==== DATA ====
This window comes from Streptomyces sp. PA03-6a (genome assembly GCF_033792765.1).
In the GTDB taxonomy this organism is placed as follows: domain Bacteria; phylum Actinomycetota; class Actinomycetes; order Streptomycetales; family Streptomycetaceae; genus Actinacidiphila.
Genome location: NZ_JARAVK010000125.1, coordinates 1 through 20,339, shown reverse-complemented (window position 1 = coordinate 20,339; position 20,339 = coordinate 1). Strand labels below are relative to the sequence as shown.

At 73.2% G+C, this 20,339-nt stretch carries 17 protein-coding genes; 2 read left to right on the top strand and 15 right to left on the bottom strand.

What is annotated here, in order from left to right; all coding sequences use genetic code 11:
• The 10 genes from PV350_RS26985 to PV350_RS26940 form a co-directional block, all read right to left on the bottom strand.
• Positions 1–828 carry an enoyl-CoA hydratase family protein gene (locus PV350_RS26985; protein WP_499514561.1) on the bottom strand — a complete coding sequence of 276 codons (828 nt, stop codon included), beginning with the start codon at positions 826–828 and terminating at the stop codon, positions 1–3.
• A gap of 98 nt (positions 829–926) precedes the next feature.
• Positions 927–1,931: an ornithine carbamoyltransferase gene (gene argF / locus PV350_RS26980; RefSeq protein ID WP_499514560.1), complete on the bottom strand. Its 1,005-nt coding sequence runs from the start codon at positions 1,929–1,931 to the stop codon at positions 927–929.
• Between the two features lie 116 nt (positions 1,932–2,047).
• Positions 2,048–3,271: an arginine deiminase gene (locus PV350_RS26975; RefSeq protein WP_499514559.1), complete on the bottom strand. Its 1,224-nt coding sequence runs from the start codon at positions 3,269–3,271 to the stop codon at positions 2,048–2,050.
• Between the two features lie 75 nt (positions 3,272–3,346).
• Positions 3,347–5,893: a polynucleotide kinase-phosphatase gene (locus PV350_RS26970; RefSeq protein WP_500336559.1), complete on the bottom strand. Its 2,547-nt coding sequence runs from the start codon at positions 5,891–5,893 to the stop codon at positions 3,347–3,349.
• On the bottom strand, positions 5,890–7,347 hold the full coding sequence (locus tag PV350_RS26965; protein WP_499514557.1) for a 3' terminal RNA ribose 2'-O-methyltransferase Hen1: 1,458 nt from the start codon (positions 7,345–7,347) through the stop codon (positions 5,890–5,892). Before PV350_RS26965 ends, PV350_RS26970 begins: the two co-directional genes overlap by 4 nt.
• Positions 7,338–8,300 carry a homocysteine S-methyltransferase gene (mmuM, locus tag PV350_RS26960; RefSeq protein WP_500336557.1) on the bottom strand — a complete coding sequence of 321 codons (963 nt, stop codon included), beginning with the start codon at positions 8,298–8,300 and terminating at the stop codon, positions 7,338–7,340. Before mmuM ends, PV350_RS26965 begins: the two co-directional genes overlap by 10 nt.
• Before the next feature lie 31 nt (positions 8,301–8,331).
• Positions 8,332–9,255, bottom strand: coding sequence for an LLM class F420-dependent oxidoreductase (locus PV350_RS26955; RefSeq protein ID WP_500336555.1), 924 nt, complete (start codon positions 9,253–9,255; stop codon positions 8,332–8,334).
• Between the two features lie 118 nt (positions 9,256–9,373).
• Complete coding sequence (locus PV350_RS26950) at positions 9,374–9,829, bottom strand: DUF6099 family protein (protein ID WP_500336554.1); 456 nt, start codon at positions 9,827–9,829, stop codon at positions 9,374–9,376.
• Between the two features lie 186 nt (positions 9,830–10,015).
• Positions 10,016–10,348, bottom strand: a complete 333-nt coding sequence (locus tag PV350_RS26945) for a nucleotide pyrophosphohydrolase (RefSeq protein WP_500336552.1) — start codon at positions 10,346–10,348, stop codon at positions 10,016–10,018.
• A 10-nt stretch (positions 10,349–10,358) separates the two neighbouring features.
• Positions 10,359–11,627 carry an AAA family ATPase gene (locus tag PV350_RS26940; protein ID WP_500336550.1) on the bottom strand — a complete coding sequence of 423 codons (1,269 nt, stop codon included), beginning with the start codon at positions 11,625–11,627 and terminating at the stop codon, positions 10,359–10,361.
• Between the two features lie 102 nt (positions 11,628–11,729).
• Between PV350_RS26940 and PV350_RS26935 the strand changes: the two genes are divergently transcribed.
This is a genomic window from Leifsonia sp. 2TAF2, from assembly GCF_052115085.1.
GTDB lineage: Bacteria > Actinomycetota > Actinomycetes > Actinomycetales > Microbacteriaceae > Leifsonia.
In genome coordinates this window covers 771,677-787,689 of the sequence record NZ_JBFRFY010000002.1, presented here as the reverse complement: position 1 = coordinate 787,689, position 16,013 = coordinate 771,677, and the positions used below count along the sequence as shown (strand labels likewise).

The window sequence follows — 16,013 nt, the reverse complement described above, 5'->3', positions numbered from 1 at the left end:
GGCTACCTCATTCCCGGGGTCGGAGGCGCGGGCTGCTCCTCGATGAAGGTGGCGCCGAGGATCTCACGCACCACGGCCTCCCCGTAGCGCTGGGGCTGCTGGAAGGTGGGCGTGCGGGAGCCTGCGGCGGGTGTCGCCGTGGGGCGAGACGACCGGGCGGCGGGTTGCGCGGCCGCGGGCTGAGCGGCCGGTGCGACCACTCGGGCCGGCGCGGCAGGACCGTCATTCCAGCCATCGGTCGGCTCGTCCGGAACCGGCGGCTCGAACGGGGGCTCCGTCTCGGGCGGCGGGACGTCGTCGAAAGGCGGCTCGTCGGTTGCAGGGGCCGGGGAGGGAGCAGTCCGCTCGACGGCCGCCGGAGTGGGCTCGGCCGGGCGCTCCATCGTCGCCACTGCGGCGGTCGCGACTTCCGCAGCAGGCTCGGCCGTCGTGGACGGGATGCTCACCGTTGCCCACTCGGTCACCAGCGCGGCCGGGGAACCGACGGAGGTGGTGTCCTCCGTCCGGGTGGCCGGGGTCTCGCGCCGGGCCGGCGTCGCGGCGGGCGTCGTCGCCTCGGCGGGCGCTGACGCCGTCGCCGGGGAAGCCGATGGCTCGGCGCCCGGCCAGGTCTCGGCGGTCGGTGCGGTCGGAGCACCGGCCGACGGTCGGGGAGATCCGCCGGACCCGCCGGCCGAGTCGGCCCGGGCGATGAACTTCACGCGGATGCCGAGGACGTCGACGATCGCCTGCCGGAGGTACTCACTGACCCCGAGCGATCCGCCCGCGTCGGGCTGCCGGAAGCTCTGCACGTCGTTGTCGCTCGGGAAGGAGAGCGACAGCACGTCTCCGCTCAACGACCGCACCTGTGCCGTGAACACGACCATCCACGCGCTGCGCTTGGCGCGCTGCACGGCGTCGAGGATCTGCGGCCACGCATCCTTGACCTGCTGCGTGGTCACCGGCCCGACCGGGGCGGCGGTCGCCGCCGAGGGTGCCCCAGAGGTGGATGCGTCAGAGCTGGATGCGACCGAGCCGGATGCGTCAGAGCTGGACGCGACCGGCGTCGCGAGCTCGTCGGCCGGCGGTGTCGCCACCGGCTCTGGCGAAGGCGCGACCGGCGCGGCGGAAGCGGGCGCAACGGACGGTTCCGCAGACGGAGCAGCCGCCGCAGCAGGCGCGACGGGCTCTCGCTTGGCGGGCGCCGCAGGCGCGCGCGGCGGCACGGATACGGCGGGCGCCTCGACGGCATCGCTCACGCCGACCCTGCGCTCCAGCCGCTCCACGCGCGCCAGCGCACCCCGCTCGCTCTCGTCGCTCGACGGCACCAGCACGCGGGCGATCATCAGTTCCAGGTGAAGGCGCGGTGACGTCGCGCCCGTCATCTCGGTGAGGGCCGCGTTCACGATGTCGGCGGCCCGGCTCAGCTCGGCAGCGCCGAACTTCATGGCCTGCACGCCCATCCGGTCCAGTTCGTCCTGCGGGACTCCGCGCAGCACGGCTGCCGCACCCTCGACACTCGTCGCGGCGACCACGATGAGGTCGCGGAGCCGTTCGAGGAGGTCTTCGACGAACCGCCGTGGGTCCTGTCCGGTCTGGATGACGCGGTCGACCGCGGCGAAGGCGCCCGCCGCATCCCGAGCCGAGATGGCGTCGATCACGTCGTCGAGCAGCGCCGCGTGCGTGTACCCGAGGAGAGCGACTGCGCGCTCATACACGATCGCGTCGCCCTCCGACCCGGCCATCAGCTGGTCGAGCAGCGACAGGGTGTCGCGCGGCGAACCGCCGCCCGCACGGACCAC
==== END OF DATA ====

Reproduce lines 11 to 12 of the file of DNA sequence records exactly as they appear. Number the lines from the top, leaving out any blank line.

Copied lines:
• Positions 2,048–3,271: an arginine deiminase gene (locus PV350_RS26975; RefSeq protein WP_499514559.1), complete on the bottom strand. Its 1,224-nt coding sequence runs from the start codon at positions 3,269–3,271 to the stop codon at positions 2,048–2,050.
• Between the two features lie 75 nt (positions 3,272–3,346).